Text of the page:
David Petraeus Makes $150k to Teach Once a Week, While You Drown in Student Debt


On Monday, interest rates on subsidized Stafford loans for students doubled from 3.4% to 6.8%. More than 7 million students in the United States are projected to take out subsidized loans for the 2013-14 academic year, and it is estimated that the rate hike will cost students an additional $1,000 a year.

With great timing, Gawker on Monday also revealed that former CIA director David Petraeus will earn a whopping $150,000 a year from the City University of New York, where he will teach a seminar that meets once a week. On top of this, according to an email from CUNY chancellor Matthew Goldstein, the stipend will be "supplemented by funds from a private gift," and CUNY "could also provide limited additional funds for travel to professional meetings as a representative of CUNY."

What's worse, the $150,000 CUNY is offering is already much lower than what Petraeus is being paid by colleges elsewhere, according to Petraeus himself. In his "acceptance letter" to teach at CUNY, Petraeus writes to dean Ann Kirschner, "The truth is I could have gotten more money or more prestigious places (you won't believe what USC will pay per week) ..."

Which begs the question: as more and more students take out loans to finance higher education, is this kind of thing why colleges haven't lowered their costs?

A 2011 Pew survey shows 57% of Americans says the higher education system in the U.S. fails to provide students with good value for the money they spend, and 75% says college is too expensive for Americans to afford. That is not to say, however, that college isn't a good idea, as indicated by the fact that millions of Americans take out student loans to finance their higher education despite its costs. But college (around $25,000 for private, $7,200 for public) is just too much.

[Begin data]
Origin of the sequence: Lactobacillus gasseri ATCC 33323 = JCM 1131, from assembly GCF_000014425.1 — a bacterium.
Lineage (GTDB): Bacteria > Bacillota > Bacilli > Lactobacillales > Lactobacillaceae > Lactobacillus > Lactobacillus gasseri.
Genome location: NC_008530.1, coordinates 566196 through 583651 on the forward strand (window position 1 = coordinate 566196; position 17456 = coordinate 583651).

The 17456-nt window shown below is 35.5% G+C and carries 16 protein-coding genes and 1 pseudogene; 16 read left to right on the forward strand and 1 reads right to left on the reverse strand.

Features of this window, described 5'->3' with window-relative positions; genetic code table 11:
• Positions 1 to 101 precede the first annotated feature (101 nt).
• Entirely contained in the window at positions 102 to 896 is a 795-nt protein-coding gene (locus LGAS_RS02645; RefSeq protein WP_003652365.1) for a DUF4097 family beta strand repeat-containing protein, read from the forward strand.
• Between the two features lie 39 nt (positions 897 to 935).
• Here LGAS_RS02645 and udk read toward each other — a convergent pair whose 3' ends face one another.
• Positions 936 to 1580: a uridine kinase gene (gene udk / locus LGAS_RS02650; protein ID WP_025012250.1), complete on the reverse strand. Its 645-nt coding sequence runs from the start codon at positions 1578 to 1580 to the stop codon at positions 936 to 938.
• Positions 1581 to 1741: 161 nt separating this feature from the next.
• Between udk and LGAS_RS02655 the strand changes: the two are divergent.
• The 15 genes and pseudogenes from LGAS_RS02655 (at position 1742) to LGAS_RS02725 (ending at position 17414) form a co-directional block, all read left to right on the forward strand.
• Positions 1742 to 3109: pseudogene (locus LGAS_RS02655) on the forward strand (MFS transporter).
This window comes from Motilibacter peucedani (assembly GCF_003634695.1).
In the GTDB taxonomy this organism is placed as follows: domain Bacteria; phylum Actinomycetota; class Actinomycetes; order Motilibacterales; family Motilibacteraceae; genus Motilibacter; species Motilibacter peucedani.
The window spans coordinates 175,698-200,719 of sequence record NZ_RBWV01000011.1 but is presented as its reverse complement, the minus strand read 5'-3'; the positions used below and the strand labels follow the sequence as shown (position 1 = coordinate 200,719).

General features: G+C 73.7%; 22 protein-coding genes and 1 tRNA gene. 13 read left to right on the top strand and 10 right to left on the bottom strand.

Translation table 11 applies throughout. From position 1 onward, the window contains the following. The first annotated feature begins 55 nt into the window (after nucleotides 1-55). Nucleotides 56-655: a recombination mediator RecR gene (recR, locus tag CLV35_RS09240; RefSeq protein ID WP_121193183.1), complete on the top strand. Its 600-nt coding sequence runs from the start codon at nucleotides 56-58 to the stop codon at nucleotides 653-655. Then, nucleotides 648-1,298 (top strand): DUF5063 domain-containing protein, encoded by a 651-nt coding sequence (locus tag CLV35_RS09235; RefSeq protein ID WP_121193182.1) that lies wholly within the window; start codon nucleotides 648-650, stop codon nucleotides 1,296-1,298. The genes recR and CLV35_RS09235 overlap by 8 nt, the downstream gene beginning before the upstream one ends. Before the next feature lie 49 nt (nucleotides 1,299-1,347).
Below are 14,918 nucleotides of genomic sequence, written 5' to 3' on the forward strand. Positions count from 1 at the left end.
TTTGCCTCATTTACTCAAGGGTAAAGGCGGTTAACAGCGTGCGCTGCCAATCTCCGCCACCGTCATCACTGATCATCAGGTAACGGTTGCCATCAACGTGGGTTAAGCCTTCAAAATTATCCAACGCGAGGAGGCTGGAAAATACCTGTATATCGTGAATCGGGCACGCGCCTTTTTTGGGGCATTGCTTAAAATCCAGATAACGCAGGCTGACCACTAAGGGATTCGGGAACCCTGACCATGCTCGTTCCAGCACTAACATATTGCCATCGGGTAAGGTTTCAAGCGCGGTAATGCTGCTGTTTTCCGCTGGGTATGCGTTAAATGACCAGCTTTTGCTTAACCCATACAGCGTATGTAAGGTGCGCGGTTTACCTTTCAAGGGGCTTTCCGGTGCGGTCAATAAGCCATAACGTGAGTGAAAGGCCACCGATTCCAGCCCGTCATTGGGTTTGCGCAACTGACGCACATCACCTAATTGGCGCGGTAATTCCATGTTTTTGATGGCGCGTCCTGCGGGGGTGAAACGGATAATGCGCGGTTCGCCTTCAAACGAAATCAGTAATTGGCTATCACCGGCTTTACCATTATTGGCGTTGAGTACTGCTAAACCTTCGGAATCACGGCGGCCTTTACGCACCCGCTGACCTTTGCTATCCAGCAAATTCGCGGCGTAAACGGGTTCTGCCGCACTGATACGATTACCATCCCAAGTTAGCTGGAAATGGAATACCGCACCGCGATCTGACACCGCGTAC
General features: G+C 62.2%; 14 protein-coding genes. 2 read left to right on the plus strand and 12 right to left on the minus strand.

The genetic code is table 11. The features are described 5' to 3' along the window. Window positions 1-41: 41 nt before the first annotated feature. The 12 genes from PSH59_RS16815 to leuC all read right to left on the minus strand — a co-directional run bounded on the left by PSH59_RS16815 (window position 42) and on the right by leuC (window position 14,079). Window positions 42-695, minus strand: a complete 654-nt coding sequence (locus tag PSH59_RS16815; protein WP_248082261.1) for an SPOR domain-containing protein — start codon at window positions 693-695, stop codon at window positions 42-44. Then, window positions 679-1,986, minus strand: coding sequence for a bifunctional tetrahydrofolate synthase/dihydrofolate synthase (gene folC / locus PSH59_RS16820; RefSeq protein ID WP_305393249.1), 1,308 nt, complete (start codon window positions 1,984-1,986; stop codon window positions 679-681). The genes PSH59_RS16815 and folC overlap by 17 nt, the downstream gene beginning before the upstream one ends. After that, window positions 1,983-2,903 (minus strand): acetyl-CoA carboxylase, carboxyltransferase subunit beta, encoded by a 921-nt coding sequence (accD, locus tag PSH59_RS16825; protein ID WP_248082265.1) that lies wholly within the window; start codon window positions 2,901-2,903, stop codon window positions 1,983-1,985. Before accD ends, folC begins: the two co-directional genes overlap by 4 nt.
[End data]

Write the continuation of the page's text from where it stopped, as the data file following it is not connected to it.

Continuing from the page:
Bloomberg also found that between 1978-2012, higher education costs rose by 1,120 percent, four times faster than the inflation rate. "For millions of young people, rising college costs are putting the American dream on hold, or out of reach," said Senator Tom Harkin (D-Iowa).

Yahoo News's Liz Goodwin outlines two economic theories behind this, the "Bowen Rule" and "Baumol's cost disease." While the former attributes the costs to the "decisions made by many colleges and universities ... how many administrators to hire and how to spend its cash" (e.g. on David Petraeus), the latter claims the costs are due to external macroeconomic factors, in particular the rising salaries of highly educated workers even in fields that have not experienced productivity growth. Similarly, Forbes's Pascal-Emmanuel Gobry posits that American universities adhere to the "classic business model of high fixed cost, low marginal cost businesses," and will charge as much as their students can pay.

So here's what to take away:

(1) 1. The reason behind rising higher education costs is an enigma and continues to divide economists, but the recent revelation of Petraeus's salary from CUNY serves as a good indication.

(2) 2. Despite rising costs, students still want higher education, hence millions take out student loans every year.

(3) 3. To fix this system, Congress must come up with a compromise to lower interest rates ASAP. But this would only address the symptom, not the problem. In order to make the future of higher education sustainable, costs of higher education must be alleviated both ways: not only should students receive help from the government, but colleges should also lower their rates to make themselves more affordable.